- Zion Nature Center will be assisting with the addition of a rain garden to the Town hall.
Village People- Meet Your Neighbor: The Zack Family
by Beth Bugbee
Do you have family in Zionsville?
Marc Sarah and their two children, John (6) and Emily (3).
How long have you lived in Zionsville?
Almost two years. They moved here in June, 2010.
Where are you from originally?
Marc and Sarah grew up in Indianapolis, near Castleton. Sarah graduated from Lawrence Central and Marc graduated from Park Tudor. They left Indiana during college and after graduation, lived in Chicago and St. Louis before coming to Zionsville.
What do you do professionally?
Marc is a research scientist at Dow AgroSciences and Sarah is an art teacher at Zionsville Middle School.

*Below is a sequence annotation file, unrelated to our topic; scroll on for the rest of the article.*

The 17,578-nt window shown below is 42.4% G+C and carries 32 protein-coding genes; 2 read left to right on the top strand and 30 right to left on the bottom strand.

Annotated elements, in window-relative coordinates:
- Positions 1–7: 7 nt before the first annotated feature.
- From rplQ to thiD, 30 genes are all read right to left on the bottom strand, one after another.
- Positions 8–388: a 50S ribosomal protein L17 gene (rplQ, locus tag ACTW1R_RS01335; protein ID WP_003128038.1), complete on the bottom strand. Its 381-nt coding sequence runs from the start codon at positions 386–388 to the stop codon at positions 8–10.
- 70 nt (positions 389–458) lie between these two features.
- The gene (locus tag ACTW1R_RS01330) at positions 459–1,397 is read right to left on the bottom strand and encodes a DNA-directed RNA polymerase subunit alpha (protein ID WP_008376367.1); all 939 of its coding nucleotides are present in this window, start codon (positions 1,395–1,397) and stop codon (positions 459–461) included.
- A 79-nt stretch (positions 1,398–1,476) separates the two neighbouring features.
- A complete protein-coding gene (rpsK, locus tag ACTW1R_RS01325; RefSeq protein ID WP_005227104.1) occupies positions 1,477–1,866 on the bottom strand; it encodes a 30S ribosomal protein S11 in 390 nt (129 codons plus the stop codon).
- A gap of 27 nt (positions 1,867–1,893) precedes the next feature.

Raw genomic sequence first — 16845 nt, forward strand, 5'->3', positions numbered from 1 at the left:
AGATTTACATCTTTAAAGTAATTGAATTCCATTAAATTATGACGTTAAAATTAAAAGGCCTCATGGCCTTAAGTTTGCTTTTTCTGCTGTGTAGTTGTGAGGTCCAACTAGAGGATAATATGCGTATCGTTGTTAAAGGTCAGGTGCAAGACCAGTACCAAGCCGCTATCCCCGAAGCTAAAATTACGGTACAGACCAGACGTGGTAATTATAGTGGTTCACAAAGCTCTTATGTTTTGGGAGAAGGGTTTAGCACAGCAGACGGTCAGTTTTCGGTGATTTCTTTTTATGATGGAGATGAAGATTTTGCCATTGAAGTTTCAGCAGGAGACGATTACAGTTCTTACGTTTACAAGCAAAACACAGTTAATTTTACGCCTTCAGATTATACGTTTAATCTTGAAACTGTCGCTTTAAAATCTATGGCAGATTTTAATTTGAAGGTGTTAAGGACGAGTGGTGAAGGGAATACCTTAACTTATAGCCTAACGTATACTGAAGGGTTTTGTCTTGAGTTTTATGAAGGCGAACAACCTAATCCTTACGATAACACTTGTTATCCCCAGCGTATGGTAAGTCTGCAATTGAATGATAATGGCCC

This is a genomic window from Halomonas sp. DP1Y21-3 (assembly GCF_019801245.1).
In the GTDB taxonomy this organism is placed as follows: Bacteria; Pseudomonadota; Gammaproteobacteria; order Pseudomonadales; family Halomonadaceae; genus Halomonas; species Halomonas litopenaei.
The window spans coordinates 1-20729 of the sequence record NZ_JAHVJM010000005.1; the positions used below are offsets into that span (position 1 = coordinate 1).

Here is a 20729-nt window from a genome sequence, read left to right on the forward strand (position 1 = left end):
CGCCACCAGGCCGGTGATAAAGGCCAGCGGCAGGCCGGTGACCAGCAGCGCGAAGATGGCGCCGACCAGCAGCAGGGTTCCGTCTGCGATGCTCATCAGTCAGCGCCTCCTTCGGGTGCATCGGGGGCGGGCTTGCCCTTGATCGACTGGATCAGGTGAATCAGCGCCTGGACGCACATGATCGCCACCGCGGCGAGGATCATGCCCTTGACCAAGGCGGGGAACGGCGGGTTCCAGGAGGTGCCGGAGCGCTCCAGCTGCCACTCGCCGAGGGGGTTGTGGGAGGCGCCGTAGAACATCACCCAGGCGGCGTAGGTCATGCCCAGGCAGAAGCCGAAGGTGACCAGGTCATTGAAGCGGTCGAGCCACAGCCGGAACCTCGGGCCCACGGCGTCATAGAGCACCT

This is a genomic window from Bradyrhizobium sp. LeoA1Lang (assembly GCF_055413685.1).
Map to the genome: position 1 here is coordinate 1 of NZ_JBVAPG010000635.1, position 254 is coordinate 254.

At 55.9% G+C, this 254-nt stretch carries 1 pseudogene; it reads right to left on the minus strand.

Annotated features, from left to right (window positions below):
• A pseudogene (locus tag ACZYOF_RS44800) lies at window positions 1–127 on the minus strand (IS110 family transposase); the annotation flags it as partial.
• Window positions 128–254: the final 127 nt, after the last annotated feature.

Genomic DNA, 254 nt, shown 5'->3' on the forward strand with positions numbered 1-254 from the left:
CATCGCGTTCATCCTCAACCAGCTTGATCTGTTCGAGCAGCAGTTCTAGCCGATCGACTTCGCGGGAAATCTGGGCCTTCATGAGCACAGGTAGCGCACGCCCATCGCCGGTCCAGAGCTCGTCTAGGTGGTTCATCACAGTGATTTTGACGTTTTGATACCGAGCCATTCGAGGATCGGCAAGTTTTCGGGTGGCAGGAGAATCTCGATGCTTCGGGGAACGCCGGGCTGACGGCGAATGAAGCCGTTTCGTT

Why did you come to Zionsville and what do you like best about it?
They came to the area because of Marc’s job. They selected Zionsville because of the small town feel. They enjoy living in a walking community, close to parks and shops. They also like the Farmers’ Market and visiting with neighbors and merchants. They particularly like the special events in the Village, such as Fall Festival, Christmas in the Village, and the 4th of July.
What are your interests?
Marc and the kids play hockey during the winter. During the summer, they enjoy camping as a family and spending time outside. Marc brews his own beer. Sarah also has her own business, ‘Cute as a Button Blossom,’ which keeps her very busy. For the month of April, 10% of every Cute as a Button Blossom purchase from Ballerinas and Bruisers will be donated to the Just Win Ruby Fund.